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    Move Over October, Movember Is Here For Men’s Health



    Story by Petty Officer 3rd Class Mutis A Capizzi 

    USS Bataan (LHD 5)

    November also known as Movember coined by the Movember Foundation committed to highlighting the mental and physical health issues that are more prevalent in men.
    The American Foundation for Suicide Prevention reported that suicide rates are 3.5 times higher in middle aged men than women. Men experience more degenerate health conditions longer than women and on an average, die six years earlier. It is projected that prostate cancer rates will double in the next 15 years and testicular cancer rates have already doubled within the last 50 years, according to the Movember Foundation
    Bataan’s Senior Medical Officer, Cmdr. Andrew Lin, is a big advocate of the Movember movement. He shared that when most people think of prostate cancer, they think of older men; testicular cancer, on the other hand, is a young man’s disease.
    “You would be surprised by the number of young Sailors (men) that I have worked with that had to be treated for testicular cancer,” said Lin. “Men are not raised to talk about their feelings or be sensitive. If men don’t talk about it, then we cannot do anything about it. We need to start the conversations that will help us in bridging the gap and give men a chance to catch up with women in terms of life longevity.”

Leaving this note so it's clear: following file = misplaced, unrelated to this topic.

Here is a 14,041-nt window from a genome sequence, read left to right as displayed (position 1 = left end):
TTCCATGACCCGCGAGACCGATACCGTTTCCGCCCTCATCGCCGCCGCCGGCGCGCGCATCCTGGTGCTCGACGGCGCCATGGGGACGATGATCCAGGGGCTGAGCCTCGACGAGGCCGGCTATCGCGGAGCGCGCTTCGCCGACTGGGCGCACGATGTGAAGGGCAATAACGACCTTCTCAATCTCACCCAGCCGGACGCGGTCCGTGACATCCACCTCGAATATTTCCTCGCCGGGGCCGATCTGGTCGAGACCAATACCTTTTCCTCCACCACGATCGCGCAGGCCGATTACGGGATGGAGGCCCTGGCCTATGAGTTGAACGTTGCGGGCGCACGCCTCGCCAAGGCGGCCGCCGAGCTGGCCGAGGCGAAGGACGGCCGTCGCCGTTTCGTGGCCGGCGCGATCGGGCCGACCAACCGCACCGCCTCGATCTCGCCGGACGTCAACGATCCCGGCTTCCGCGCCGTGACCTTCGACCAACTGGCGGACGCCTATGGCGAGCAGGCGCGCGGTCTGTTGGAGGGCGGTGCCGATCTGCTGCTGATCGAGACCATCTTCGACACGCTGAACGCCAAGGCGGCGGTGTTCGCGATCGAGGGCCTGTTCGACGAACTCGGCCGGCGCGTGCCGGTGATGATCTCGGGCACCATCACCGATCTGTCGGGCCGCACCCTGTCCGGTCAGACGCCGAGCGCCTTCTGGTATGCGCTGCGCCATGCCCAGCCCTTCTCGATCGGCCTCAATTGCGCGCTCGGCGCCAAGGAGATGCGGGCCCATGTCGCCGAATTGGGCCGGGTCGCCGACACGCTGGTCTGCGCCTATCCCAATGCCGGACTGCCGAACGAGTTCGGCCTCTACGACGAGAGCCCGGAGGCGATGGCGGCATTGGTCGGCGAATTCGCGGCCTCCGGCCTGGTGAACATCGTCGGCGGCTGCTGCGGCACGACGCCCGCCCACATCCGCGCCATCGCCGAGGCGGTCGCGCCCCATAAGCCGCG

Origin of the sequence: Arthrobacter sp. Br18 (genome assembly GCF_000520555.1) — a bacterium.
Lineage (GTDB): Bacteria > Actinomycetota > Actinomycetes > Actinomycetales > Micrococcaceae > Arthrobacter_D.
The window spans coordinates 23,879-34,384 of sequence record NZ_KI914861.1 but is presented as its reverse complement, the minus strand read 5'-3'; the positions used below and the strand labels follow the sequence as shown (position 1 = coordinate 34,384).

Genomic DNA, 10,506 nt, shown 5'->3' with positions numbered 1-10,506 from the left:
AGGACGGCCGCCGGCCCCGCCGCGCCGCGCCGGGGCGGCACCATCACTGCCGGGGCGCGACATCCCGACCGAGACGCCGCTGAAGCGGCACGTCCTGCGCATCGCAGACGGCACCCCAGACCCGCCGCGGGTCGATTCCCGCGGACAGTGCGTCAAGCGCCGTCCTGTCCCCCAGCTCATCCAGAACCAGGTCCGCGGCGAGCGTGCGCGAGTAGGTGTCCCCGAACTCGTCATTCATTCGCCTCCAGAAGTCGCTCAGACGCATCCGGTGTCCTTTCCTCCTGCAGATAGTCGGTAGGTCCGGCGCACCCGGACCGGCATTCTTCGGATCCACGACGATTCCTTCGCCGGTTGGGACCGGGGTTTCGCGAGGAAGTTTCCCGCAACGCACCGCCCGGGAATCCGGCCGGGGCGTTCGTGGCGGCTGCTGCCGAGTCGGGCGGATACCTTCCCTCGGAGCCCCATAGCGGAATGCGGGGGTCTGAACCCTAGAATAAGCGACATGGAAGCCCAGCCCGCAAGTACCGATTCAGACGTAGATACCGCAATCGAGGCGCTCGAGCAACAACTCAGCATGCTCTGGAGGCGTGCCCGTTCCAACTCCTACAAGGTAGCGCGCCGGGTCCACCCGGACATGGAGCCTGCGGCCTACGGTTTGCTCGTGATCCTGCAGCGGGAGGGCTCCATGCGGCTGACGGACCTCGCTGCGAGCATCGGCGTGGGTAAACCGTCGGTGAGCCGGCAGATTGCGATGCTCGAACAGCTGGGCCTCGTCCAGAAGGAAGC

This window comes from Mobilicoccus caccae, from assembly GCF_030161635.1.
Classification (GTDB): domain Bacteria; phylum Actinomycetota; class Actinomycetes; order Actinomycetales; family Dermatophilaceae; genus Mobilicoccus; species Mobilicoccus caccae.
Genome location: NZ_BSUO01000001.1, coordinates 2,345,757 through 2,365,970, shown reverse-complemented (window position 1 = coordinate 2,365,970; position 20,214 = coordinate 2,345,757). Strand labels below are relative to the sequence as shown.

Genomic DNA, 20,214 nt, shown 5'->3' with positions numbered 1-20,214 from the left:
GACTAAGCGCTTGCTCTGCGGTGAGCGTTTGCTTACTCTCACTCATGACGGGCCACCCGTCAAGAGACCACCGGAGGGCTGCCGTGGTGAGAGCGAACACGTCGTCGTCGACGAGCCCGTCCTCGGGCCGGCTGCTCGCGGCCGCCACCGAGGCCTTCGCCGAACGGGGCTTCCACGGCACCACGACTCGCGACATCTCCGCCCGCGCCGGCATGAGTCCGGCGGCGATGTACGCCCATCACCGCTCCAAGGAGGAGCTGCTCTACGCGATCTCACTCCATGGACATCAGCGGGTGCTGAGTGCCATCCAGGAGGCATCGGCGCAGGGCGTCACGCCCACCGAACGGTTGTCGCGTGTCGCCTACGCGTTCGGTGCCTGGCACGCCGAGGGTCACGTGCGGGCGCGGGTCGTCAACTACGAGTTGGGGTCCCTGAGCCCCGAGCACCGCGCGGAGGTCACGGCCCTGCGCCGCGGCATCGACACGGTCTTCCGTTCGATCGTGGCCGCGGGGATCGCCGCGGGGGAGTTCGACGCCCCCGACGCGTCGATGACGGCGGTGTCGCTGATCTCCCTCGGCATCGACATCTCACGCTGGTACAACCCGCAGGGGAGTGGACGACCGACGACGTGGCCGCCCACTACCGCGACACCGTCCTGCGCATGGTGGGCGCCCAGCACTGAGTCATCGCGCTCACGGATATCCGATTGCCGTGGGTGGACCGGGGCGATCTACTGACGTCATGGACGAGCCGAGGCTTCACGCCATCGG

Capt. Eric Pfister, Bataan’s commanding officer, could not agree more. He shared that while he was growing up, talking about health was a topic rarely discussed by his father and himself.
    “I used to think I was bullet-proof or that I could just sweat it out or take it easy if I wasn’t feeling well,” said Pfister. “Now, I recognize that our bodies speak to us and we need to respect what their saying.”
    Pfister went on to say that his paternal grandfather died of cancer from smoking all his life. As a result, he has never smoked. However, when his father was diagnosed with prostate cancer and survived it not once, but twice, he realized that even an active man who didn’t smoke and rarely drank could become seriously ill.
    “I learned about groups like Movember through their Ted Talks feed and decided to do my own part in raising awareness for men’s health by growing a mustache each November,” said Pfister. “Not everyone in my family enjoys the dark patch of luxury that occupies my upper lip each November. Still, when I share the reason why, people get it. Occasionally, they even join on and grow their own ‘Mo’.”
    Sailors around the ship share this sentiment and also join the movement by growing mustaches, always ensuring they are within regulations, of course. Female Sailors can show their support with a custom mustache thanks to Bite Beauty founder Susanne Langmuir who was inspired by her father’s successful battle against prostate cancer. Langmuir wanted a fun, easy and meaningful way for women to support the men in their lives facing health issues.
    For more information on the movement and ways to support men’s health, visit: www.movember.com. For more information about the USS Bataan (LHD 5) visit: www.bataan.navy.mil.



    Date Taken: 11.08.2017
    Date Posted: 11.10.2017 14:03
    Story ID: 254957
    Location: NORFOLK, VA, US 

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